Please note that turn-around time is dependent on the submission of a complete and accurate proposal as well as the Principal Investigator's responsiveness to the review requirements and requests. Poorly written proposals are the largest source of delays and frustration for applicants. Incomplete proposals will be returned to the investigator without review.
Exempt IRB Review Procedure
The Office for Human Research Protections (OHRP) has provided decision charts to determine if a research project involving human subjects must be reviewed by an institutional research board. These charts are quite useful in determining whether to submit a Request for Exemption with the IRB.
A Request for IRB Review of Exempt Research Involving Human Subjects must be filed with the IRB if you are conducting research with human participants. An exemption approval from IRB is a safeguard that protects research participants, the investigators, and the institution.
Exemptions are not allowed for research with vulnerable populations. Vulnerable populations include: pregnant women, fetuses, prisoners, minors/children (<19 years), and persons with cognitive disabilities.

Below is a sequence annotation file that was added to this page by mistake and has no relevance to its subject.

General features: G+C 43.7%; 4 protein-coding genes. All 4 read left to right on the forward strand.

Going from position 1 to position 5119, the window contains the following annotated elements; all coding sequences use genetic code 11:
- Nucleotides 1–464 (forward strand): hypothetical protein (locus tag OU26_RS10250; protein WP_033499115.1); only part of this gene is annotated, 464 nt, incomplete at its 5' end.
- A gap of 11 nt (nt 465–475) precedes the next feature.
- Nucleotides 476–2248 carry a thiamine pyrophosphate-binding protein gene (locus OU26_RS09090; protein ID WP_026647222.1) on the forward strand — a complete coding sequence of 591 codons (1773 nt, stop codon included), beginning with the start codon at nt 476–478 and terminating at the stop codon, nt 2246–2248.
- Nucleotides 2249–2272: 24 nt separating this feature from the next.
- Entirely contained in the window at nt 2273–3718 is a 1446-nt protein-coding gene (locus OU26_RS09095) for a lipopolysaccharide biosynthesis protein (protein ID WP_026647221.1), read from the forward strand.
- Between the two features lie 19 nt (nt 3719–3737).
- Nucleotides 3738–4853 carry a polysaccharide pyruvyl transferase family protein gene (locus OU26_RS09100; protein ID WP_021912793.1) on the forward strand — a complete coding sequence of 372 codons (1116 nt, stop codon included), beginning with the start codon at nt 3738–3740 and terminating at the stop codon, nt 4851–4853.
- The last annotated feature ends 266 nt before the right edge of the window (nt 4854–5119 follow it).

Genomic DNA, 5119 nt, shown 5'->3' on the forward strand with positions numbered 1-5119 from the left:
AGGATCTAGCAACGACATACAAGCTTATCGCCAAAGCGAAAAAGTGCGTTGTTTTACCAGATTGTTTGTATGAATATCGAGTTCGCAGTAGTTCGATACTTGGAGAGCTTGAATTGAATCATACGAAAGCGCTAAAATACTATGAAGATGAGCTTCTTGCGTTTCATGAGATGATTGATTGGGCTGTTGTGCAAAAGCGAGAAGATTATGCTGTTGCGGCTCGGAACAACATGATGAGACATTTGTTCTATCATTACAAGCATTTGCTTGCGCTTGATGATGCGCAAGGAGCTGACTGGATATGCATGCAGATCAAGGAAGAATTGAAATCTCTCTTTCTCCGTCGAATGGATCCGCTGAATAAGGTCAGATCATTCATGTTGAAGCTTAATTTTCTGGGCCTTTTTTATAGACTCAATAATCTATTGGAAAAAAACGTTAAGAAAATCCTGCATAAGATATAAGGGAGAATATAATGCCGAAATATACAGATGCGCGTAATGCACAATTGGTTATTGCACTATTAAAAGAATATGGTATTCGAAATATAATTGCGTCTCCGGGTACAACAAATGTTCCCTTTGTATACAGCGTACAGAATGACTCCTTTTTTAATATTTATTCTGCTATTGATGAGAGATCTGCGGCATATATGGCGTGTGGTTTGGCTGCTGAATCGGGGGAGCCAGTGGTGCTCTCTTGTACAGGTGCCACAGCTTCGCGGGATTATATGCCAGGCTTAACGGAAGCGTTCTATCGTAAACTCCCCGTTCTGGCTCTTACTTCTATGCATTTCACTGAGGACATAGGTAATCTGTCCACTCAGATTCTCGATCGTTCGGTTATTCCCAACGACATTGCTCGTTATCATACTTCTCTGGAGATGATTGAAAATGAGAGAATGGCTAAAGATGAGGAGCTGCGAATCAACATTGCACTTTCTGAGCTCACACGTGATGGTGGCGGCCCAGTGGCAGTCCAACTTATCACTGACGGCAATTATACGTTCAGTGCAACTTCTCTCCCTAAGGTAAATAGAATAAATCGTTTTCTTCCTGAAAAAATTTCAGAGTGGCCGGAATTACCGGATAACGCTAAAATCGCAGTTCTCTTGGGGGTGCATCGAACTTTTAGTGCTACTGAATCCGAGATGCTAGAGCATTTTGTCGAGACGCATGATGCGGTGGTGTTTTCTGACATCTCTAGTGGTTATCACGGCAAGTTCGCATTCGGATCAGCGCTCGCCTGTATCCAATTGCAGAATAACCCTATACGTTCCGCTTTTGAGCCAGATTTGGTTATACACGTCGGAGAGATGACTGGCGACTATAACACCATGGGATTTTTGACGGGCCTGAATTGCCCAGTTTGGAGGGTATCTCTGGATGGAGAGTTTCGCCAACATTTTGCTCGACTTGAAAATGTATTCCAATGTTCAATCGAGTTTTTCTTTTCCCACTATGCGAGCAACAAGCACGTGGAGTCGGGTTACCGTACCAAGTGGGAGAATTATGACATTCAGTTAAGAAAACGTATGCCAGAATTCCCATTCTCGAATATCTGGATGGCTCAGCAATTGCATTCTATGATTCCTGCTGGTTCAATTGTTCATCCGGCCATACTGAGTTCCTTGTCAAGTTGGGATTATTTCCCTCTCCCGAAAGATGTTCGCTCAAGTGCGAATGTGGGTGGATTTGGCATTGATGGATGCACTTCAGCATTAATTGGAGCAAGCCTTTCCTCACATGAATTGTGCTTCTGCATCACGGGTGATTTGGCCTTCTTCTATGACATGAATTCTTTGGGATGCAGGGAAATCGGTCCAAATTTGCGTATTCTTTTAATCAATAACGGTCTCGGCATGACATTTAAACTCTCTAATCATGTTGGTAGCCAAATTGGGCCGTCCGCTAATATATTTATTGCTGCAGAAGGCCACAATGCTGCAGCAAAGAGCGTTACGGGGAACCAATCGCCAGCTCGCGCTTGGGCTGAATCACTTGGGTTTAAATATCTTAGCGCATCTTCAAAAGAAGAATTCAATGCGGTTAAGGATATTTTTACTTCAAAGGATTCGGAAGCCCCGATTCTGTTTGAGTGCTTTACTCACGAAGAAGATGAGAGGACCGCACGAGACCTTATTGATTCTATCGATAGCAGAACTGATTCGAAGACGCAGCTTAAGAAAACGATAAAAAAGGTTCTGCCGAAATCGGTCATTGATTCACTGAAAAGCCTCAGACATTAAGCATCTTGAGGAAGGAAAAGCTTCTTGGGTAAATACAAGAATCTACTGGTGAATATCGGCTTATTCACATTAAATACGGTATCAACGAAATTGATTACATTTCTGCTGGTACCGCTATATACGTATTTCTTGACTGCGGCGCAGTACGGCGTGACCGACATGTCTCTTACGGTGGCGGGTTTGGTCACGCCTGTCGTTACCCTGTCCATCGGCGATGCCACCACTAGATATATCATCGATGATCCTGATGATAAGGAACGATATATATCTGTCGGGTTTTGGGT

The following exempt conditions have been developed and described within the Federal Common Rule (45 CFR 46):
- Research conducted in established or commonly accepted educational settings, involving normal educational practices, such as (i) research on regular and special educational instructional strategies, or (ii) research on the effectiveness of or the comparison among instructional techniques, curricula, or classroom management methods (Chart 3).
- Research involving the use of educational tests (cognitive, diagnostic, aptitude, achievement), survey procedures, interview procedures, or observation of public behavior, unless: (i) information obtained is recorded in such a manner that human subjects can be identified, directly or through identifiers linked to the subjects; and (ii) any disclosure of the human subjects' responses outside of the research could reasonably place the subject at risk of criminal or civil liability or be damaging to the subjects' financial standing, employability, or reputation (Chart 4).